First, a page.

The chief executives of some of the country’s biggest landlords – Westfield operator Scentre and office tower owner Dexus – admit their massive real estate platforms could be taken over and privatised if their share prices continue trading weakly.
The frank acknowledgments from Scentre’s Peter Allen and Dexus’ Darren Steinberg, who leads the nation’s largest office tower owner, came amid discussion at the The Australian Financial Review Property Summit on the disruption to the sector sparked by the pandemic.
While much of the Summit focused on recovery, Mr Steinberg and Mr Allen admitted that continuing negativity over office towers and retail malls could ultimately be the catalyst for major corporate action.
“Quite frankly, Dexus will probably trade weakly,” Mr Steinberg told the Financial Review Property Summit. “The trend is not our friend.
“If Dexus trades at a discount for four years, then Dexus won’t be an option for the listed market because it will be taken private.”
Dexus, a $9.5 billion company, has been trading at a 20 per cent or more discount to its net tangible asset (NTA) value. This week its stock dropped further after Morgan Stanley downgraded the stock from overweight to underweight and slashed its target price over concerns on how it will fare in a high unemployment, low occupancy environment.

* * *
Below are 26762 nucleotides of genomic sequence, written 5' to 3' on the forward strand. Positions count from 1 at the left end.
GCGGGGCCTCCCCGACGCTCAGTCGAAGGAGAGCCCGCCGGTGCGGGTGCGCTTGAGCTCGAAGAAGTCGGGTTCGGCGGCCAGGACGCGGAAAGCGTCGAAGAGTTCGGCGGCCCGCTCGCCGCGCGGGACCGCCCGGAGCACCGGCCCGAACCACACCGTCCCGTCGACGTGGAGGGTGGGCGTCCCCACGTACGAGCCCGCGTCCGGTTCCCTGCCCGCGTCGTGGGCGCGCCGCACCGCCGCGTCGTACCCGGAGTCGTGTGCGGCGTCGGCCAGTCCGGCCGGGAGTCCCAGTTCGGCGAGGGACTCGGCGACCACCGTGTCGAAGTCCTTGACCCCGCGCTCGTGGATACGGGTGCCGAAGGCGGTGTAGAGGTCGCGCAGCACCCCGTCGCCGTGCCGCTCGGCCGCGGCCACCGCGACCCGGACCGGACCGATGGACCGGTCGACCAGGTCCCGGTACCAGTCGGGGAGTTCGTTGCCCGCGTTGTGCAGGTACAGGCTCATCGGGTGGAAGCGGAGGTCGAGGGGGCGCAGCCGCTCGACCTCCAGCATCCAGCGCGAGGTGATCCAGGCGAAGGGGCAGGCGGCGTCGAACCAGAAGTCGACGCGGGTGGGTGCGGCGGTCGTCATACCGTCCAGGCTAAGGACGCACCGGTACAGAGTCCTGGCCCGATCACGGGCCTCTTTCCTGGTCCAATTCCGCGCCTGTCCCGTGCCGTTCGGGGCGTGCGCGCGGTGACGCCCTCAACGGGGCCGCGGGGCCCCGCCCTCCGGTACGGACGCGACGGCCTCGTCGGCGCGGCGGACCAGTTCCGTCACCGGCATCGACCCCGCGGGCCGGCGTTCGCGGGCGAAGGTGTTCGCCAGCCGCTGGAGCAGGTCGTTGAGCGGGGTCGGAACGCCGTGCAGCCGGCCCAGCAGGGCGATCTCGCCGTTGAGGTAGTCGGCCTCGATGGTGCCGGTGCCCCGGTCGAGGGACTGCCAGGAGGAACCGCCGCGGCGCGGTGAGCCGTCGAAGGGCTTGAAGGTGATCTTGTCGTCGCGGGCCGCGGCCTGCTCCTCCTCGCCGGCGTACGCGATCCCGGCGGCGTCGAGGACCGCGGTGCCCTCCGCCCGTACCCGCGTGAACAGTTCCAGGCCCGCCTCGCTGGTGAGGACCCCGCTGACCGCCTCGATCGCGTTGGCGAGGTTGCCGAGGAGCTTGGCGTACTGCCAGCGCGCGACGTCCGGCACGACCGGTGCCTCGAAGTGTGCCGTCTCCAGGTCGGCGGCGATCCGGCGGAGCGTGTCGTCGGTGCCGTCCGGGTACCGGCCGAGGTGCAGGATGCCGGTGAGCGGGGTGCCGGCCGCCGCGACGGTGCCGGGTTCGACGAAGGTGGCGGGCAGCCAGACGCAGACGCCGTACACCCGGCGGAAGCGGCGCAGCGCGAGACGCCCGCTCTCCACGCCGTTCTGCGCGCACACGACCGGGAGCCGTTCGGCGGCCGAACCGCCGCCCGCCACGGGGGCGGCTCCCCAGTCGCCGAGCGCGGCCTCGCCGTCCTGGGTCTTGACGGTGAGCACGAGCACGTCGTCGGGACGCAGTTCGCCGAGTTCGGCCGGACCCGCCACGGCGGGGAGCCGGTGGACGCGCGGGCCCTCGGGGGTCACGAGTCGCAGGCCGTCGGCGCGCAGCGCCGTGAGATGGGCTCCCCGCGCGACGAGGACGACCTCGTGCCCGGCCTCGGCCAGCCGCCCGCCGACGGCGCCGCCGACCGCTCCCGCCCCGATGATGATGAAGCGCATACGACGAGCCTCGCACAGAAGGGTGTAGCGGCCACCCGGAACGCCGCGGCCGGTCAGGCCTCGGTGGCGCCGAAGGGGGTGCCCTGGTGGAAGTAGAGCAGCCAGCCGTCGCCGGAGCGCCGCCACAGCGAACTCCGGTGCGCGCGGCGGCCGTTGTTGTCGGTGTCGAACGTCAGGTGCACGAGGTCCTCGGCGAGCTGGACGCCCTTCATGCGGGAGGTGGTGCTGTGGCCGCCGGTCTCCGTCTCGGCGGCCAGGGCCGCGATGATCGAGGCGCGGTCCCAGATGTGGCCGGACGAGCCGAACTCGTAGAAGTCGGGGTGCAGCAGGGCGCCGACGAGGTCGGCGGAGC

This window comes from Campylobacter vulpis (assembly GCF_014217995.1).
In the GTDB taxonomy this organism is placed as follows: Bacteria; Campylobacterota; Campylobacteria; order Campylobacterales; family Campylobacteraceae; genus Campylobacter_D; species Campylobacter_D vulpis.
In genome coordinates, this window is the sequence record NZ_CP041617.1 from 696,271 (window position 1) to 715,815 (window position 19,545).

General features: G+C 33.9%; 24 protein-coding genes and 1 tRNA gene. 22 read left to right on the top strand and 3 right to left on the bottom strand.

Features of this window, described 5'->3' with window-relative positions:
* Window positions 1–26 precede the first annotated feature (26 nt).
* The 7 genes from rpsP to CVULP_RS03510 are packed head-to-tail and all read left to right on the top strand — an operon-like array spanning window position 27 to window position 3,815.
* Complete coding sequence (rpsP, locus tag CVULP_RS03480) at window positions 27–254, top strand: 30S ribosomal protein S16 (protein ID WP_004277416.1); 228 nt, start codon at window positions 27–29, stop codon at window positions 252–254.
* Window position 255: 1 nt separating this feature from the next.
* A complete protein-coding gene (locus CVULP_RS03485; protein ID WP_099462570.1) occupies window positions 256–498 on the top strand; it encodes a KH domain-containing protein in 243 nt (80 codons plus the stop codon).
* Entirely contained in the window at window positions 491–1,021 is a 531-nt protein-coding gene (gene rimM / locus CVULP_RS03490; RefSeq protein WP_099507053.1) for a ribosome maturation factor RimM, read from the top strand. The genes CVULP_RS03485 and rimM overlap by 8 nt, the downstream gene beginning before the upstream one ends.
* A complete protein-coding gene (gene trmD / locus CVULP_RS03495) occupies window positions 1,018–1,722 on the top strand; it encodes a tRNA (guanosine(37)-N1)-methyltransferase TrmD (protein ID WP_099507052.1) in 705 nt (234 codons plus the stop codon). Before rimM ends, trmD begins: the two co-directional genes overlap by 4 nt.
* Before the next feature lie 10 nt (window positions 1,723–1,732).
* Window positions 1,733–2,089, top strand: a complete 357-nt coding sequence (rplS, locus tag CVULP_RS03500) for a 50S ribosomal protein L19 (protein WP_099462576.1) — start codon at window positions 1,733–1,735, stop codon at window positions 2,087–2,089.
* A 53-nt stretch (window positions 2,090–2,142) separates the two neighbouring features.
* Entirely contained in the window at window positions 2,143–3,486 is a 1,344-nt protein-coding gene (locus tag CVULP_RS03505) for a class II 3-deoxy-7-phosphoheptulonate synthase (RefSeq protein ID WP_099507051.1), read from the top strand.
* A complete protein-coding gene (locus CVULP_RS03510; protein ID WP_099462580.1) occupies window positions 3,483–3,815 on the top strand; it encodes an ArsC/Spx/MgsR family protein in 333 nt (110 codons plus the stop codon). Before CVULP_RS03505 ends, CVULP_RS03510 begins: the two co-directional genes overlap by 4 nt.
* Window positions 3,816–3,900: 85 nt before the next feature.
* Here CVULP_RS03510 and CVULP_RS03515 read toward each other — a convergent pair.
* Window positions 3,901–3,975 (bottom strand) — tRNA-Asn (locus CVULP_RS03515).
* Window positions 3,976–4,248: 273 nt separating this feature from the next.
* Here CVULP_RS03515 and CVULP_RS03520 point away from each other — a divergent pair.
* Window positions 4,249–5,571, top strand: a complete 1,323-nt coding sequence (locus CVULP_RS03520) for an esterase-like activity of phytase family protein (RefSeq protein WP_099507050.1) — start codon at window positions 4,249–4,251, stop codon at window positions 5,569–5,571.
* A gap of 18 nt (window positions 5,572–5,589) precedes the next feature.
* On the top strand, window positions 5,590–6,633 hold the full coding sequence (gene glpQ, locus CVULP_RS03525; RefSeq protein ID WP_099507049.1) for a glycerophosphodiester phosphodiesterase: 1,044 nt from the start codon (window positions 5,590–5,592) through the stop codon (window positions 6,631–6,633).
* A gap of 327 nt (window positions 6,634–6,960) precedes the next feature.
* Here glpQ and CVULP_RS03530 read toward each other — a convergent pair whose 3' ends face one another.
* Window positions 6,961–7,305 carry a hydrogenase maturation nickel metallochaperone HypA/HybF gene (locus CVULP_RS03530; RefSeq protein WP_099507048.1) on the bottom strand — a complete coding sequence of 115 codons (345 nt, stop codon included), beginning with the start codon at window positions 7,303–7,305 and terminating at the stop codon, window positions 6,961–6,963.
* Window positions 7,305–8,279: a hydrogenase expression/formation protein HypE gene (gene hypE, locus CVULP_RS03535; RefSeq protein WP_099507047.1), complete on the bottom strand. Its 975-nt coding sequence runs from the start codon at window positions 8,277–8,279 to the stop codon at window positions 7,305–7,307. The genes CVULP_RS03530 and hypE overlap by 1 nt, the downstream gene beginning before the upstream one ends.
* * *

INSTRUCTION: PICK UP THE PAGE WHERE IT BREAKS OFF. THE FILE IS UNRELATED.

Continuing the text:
Running on short time frames, the listed market typically overshoots or undershoots in its pricing of stocks, Mr Steinberg said. In contrast, private equity takes a longer-term, through-the-cycle view of assets, pricing them differently.
“I’m seeing a lot of capital, some very smart capital, taking positions at good prices because they are playing a five- or 10-year view,” he said.
On the same panel as Mr Steinberg was Chris Tynan, the local real estate chief of global private equity giant Blackstone, itself touted as a prospective player that has run the ruler over Dexus.
“Darren is absolutely right: private capital does have the ability to take a non-daily mark-to-market view and look through a cycle,” Mr Tynan said. “They are very much more focused on those long-term trends. Blackstone globally is a believer in cities.”
Scentre Group, a $11.5 billion property trust, faces the same problem. Its stock is trading at a heavy discount of 40 per cent or more to its NTA amid uncertainty over further weakness in the retail sector as the economy contracts and shoppers go online.
From the Summit audience, Resolution Capital’s Andrew Parsons asked Mr Allen bluntly whether it would it not be better to simply delist Scentre, allowing its investors to sell out and recoup their investment at the NTA price.
“That would mean a 40 per cent immediate uplift in the value of their investment. Why not just delist Scentre Group?” Mr Parsons said.
Mr Allen said that bridging the gap between Scentre’s NTA and its trading price was “on our agenda”.
“That is something that will certainly definitely be explored if that discount remains in place,” he said.
One the biggest privatisations in recent years was of a listed office fund run by Investa, which was taken over by Oxford Properties in a $3.4 billion deal, outbidding Blackstone two years ago.
Investa chief executive Jonathan Callaghan agreed more buyouts were likely.
“In these sorts of situations the listed market is overshooting a little bit,” he told the Summit.
“But I do believe markets are efficient. I agree absolutely wholeheartedly, if a substantial discount to NTA persists in listed vehicles they will get privatised.”